Mirrors to Yourself: Sean Dunne


Mirrors to Yourself


Sean Dunne, Filmmaker of the Fringe

“Vote for Trump! Save this country!”

The nausea set in almost immediately. A woman, probably in her 60s, wearing a turquoise top bedazzled with some sort of glued on, faux diamonds was on the screen, pumping her fist and shouting her refrain of adoration for the most divisive man in the current political spectrum.

“We’re all for him,” her husband grunted behind her. As they waddled away, braving the rat’s maze that is a Vegas Casino in search of the convention hall, you could hear the woman mumbling the standard derisions of the current president, confident that her dissatisfaction with his work was a sure-fire argument for electing a man who had managed to bankrupt four businesses in one lifetime.

“Educate yourself on every candidate and you will decide that Trump is the man,” another woman said, proudly adding that she had been waiting in line to see the candidate’s speech since 4:30 that morning.

A cut rate Elvis impersonator showed up next, singing, “Viva, viva Donald Trump!” in a barely passable tribute to the King.

My liberal high horse was saddled up and I was ready to ride. It was like watching a bad Christopher Guest film (if there was such a thing), a caricature of the absurdity that is today’s narrative, only it was real. This filmmaker was obviously working to expose the stupidity of the day and he nailed it.

“I felt a lot of love for them. I felt a lot of empathy.”

Wait, what? I put the phone down, ran to the bathroom and scrubbed the wax out of my ears with a cue tip. I then went back and asked him again. He doubled down.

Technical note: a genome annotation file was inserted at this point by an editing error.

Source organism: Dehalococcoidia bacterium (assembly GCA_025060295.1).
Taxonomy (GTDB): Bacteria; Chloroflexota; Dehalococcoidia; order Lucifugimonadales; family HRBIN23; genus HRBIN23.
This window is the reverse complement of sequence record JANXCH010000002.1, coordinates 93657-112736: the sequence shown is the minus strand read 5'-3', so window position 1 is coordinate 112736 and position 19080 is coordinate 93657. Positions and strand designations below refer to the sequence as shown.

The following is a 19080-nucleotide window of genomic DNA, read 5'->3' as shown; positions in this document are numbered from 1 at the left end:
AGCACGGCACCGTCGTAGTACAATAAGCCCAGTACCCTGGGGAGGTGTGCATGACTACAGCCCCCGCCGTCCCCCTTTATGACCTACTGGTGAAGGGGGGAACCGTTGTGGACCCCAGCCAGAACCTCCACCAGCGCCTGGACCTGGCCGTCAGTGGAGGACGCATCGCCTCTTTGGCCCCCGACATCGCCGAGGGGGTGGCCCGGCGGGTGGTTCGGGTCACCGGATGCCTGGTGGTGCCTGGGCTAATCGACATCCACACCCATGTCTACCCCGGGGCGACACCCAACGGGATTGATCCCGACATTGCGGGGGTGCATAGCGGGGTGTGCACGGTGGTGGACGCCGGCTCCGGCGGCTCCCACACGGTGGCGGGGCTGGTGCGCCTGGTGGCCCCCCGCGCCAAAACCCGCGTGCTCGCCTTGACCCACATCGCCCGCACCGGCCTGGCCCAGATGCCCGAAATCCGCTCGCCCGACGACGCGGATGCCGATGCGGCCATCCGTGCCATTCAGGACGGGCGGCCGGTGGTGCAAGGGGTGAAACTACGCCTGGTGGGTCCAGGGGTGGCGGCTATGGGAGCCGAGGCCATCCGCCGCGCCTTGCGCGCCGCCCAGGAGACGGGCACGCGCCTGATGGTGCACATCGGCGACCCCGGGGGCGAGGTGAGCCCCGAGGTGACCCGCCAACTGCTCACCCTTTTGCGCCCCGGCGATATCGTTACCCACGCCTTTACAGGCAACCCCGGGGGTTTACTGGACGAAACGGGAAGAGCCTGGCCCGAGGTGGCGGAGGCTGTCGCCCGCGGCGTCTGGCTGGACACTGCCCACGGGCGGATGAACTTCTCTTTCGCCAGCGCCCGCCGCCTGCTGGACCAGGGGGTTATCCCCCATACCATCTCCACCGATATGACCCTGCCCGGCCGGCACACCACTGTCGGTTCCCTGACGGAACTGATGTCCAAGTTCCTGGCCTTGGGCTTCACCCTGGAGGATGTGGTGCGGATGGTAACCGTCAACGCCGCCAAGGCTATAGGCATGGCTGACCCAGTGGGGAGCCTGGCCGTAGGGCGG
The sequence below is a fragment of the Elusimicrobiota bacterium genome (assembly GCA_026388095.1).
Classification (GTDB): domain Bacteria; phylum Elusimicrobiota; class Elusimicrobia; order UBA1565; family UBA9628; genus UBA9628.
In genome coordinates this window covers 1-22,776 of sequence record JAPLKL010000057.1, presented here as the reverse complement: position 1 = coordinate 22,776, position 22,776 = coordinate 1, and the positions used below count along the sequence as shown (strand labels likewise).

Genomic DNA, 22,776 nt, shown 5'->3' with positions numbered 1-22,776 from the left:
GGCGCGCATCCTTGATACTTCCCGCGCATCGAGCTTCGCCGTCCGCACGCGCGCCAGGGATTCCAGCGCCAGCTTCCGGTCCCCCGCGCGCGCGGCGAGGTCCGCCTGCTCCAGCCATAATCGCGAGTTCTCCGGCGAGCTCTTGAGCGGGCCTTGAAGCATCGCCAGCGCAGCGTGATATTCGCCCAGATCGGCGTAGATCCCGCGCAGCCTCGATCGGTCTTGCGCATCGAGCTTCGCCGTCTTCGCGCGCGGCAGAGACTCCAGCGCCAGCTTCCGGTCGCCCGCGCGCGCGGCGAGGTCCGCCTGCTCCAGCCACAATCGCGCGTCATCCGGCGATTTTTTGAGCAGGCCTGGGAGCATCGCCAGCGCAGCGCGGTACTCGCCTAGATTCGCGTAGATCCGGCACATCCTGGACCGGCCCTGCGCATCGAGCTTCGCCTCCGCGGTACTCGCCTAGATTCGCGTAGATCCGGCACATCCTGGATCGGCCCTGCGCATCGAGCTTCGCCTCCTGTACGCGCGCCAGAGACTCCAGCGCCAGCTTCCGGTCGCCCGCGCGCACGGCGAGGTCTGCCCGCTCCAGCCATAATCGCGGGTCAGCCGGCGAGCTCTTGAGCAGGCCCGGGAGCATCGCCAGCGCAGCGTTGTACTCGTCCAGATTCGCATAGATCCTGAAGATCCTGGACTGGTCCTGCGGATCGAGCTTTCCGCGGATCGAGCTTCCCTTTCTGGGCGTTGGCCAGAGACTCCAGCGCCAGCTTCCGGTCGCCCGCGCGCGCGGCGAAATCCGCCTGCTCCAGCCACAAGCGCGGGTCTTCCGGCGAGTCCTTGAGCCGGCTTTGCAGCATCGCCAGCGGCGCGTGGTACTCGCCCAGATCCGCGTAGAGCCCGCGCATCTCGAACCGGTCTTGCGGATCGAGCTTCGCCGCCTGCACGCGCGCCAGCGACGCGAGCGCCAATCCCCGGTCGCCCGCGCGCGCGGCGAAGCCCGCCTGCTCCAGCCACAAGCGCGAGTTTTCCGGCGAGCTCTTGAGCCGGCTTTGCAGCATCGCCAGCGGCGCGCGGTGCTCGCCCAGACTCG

“I thought I was going to have a hard time,” he began, “because these people are on the opposite end of the spectrum, really, politically speaking, at least I thought, of where I was. And I got there and I realized they were just like me. They’re the same. We’re all the same here. It took me being around people that are very different than me to realize just how much the same we really are. We’re all just slightly confused and chronically misled. I was amongst my people there.”

The more we talked, the more I began to understand. Contrary to what most would assume, Sean Dunne isn’t in the business of exploiting or satirizing his subjects for a cheap laugh. Instead, the 34-year-old filmmaker is giving his audience a window into someone else’s reality, that of a fellow human being who, on the surface, might be a little different but is ultimately made of the same stuff and equally deserving of love and respect.

“These films, if I’m doing them correctly, they’re just a mirror to yourself . . . really, however you respond to these films, it’s just a reflection of what’s going on with you,” he mused. He then brought up another one of his films to further illustrate his point. “If you watch these people at The Gathering of The Juggalos and say ‘I want to throw a nuclear bomb on that place,’ I think that probably has more to do with the darkness in which you’re processing this experience on earth than anything that the Juggalos are actually doing.”

The film he was referring to was entitled “American Juggalo,” one of several of his offerings now available for free on his website, VeryApe.TV. Like all of his work, it was a snapshot, or as he described it, a “time capsule,” of a specific place, a specific time, and very specific people. Unlike most documentaries, Dunne’s have little to no commentary; just segment after segment of typically the most shunned, overlooked and marginalized individuals of our culture, the outcastes and downtrodden who live under the metaphorical rocks at the fringes of society. If you were to find these characters in a book, you would most assuredly be reading a Bukowski novel. It’s the theme of his entire catalog, those head scratching moments in the lives of social deviants and quixotic misfits that are utterly bizarre, yet wholly believable, putting a human face on those whom the masses would too often choose to label subhuman.